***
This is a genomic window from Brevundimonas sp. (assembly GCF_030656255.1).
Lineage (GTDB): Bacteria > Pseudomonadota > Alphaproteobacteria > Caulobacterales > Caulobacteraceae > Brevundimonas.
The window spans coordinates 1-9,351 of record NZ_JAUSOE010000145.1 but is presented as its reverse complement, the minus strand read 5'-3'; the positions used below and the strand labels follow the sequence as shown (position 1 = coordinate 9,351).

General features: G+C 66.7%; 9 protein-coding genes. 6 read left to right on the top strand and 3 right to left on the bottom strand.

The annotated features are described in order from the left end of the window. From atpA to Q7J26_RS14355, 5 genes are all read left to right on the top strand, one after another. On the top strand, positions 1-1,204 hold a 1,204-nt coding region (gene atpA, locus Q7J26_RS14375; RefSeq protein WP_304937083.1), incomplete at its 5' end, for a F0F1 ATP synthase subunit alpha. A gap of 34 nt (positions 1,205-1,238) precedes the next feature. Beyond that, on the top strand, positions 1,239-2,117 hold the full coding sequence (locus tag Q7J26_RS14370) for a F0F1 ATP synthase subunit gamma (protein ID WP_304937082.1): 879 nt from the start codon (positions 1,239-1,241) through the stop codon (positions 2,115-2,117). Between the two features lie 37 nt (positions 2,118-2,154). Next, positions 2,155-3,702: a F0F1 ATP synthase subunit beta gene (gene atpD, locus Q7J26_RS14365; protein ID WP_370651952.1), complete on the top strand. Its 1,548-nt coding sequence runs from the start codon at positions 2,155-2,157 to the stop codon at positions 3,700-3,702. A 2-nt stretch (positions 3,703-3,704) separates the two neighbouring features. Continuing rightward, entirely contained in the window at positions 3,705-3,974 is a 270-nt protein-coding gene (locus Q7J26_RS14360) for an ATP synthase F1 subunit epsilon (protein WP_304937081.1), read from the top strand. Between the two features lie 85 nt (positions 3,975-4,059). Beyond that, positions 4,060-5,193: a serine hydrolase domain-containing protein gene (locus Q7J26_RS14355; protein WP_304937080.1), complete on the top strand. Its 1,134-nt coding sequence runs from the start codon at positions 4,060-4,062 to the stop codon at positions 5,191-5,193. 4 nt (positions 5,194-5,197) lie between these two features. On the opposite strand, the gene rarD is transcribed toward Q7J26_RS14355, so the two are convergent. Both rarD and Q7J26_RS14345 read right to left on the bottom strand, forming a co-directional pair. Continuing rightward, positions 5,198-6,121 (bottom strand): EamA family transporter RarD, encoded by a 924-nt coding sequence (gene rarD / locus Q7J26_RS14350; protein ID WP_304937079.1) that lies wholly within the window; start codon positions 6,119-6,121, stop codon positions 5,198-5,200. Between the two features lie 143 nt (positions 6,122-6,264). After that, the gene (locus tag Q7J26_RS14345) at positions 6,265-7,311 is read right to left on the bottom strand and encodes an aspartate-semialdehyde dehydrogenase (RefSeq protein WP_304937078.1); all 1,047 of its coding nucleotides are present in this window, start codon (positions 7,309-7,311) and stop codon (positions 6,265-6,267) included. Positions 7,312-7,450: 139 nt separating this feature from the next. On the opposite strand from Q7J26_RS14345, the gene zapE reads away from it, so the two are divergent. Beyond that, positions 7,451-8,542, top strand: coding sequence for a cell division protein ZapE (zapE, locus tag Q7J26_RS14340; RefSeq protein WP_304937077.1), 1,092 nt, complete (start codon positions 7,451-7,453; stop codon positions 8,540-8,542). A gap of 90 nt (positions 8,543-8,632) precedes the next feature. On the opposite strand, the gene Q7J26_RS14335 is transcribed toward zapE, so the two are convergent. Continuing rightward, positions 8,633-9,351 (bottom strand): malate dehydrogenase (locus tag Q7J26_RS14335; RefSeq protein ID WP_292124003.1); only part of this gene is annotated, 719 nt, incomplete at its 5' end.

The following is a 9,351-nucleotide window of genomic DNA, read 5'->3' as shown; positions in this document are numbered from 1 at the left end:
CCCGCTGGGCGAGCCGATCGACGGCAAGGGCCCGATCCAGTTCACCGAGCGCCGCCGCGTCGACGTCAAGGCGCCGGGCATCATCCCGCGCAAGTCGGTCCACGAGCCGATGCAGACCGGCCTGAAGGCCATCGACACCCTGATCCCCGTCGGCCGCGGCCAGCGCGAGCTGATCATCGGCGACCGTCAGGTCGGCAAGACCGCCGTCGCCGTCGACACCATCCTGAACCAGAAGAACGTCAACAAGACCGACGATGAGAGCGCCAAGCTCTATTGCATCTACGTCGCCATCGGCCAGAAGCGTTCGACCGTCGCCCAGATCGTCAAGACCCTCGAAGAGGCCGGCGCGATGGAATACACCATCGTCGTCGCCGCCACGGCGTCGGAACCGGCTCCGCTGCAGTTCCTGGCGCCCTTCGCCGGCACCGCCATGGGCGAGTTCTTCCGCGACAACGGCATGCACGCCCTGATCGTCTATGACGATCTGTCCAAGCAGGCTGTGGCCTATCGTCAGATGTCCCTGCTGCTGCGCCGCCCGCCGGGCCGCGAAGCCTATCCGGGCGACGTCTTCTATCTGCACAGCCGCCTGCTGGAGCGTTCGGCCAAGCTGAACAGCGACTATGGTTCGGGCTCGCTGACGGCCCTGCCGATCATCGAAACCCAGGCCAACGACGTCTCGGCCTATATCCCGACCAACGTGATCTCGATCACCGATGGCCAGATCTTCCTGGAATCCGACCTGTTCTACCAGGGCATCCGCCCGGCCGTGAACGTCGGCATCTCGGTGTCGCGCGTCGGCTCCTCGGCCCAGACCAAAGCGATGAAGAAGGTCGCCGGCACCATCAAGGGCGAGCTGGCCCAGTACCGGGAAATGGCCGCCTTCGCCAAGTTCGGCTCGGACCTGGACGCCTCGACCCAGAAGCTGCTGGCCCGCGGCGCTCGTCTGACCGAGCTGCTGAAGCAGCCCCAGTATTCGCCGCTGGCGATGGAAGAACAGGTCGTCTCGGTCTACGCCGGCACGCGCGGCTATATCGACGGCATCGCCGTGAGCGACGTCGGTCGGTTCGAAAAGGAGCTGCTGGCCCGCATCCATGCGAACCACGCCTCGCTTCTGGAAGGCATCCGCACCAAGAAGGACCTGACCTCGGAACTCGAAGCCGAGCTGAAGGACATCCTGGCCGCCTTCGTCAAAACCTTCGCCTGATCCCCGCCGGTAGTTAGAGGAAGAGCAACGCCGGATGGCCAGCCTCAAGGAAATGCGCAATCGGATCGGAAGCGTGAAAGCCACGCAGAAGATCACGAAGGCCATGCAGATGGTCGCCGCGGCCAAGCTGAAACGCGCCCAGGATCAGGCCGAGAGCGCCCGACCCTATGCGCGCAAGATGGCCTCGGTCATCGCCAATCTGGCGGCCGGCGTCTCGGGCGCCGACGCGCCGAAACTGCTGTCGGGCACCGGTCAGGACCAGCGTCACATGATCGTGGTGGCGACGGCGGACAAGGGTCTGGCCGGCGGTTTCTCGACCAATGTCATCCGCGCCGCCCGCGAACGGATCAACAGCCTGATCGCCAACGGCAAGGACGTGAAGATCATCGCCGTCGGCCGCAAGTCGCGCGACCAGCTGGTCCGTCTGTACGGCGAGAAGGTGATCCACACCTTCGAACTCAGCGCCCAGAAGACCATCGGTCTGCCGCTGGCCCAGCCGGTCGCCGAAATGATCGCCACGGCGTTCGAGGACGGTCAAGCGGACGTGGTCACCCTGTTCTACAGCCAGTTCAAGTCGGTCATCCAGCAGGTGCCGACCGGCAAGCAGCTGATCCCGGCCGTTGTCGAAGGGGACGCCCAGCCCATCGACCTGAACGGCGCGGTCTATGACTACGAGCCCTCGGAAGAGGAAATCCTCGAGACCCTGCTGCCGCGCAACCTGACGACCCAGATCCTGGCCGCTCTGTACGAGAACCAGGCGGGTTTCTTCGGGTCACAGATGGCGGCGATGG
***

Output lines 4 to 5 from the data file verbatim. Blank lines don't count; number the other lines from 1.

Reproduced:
General features: G+C 66.7%; 9 protein-coding genes. 6 read left to right on the top strand and 3 right to left on the bottom strand.

The annotated features are described in order from the left end of the window. From atpA to Q7J26_RS14355, 5 genes are all read left to right on the top strand, one after another. On the top strand, positions 1-1,204 hold a 1,204-nt coding region (gene atpA, locus Q7J26_RS14375; RefSeq protein WP_304937083.1), incomplete at its 5' end, for a F0F1 ATP synthase subunit alpha. A gap of 34 nt (positions 1,205-1,238) precedes the next feature. Beyond that, on the top strand, positions 1,239-2,117 hold the full coding sequence (locus tag Q7J26_RS14370) for a F0F1 ATP synthase subunit gamma (protein ID WP_304937082.1): 879 nt from the start codon (positions 1,239-1,241) through the stop codon (positions 2,115-2,117). Between the two features lie 37 nt (positions 2,118-2,154). Next, positions 2,155-3,702: a F0F1 ATP synthase subunit beta gene (gene atpD, locus Q7J26_RS14365; protein ID WP_370651952.1), complete on the top strand. Its 1,548-nt coding sequence runs from the start codon at positions 2,155-2,157 to the stop codon at positions 3,700-3,702. A 2-nt stretch (positions 3,703-3,704) separates the two neighbouring features. Continuing rightward, entirely contained in the window at positions 3,705-3,974 is a 270-nt protein-coding gene (locus Q7J26_RS14360) for an ATP synthase F1 subunit epsilon (protein WP_304937081.1), read from the top strand. Between the two features lie 85 nt (positions 3,975-4,059). Beyond that, positions 4,060-5,193: a serine hydrolase domain-containing protein gene (locus Q7J26_RS14355; protein WP_304937080.1), complete on the top strand. Its 1,134-nt coding sequence runs from the start codon at positions 4,060-4,062 to the stop codon at positions 5,191-5,193. 4 nt (positions 5,194-5,197) lie between these two features. On the opposite strand, the gene rarD is transcribed toward Q7J26_RS14355, so the two are convergent. Both rarD and Q7J26_RS14345 read right to left on the bottom strand, forming a co-directional pair. Continuing rightward, positions 5,198-6,121 (bottom strand): EamA family transporter RarD, encoded by a 924-nt coding sequence (gene rarD / locus Q7J26_RS14350; protein ID WP_304937079.1) that lies wholly within the window; start codon positions 6,119-6,121, stop codon positions 5,198-5,200. Between the two features lie 143 nt (positions 6,122-6,264). After that, the gene (locus tag Q7J26_RS14345) at positions 6,265-7,311 is read right to left on the bottom strand and encodes an aspartate-semialdehyde dehydrogenase (RefSeq protein WP_304937078.1); all 1,047 of its coding nucleotides are present in this window, start codon (positions 7,309-7,311) and stop codon (positions 6,265-6,267) included. Positions 7,312-7,450: 139 nt separating this feature from the next. On the opposite strand from Q7J26_RS14345, the gene zapE reads away from it, so the two are divergent. Beyond that, positions 7,451-8,542, top strand: coding sequence for a cell division protein ZapE (zapE, locus tag Q7J26_RS14340; RefSeq protein WP_304937077.1), 1,092 nt, complete (start codon positions 7,451-7,453; stop codon positions 8,540-8,542). A gap of 90 nt (positions 8,543-8,632) precedes the next feature. On the opposite strand, the gene Q7J26_RS14335 is transcribed toward zapE, so the two are convergent. Continuing rightward, positions 8,633-9,351 (bottom strand): malate dehydrogenase (locus tag Q7J26_RS14335; RefSeq protein ID WP_292124003.1); only part of this gene is annotated, 719 nt, incomplete at its 5' end.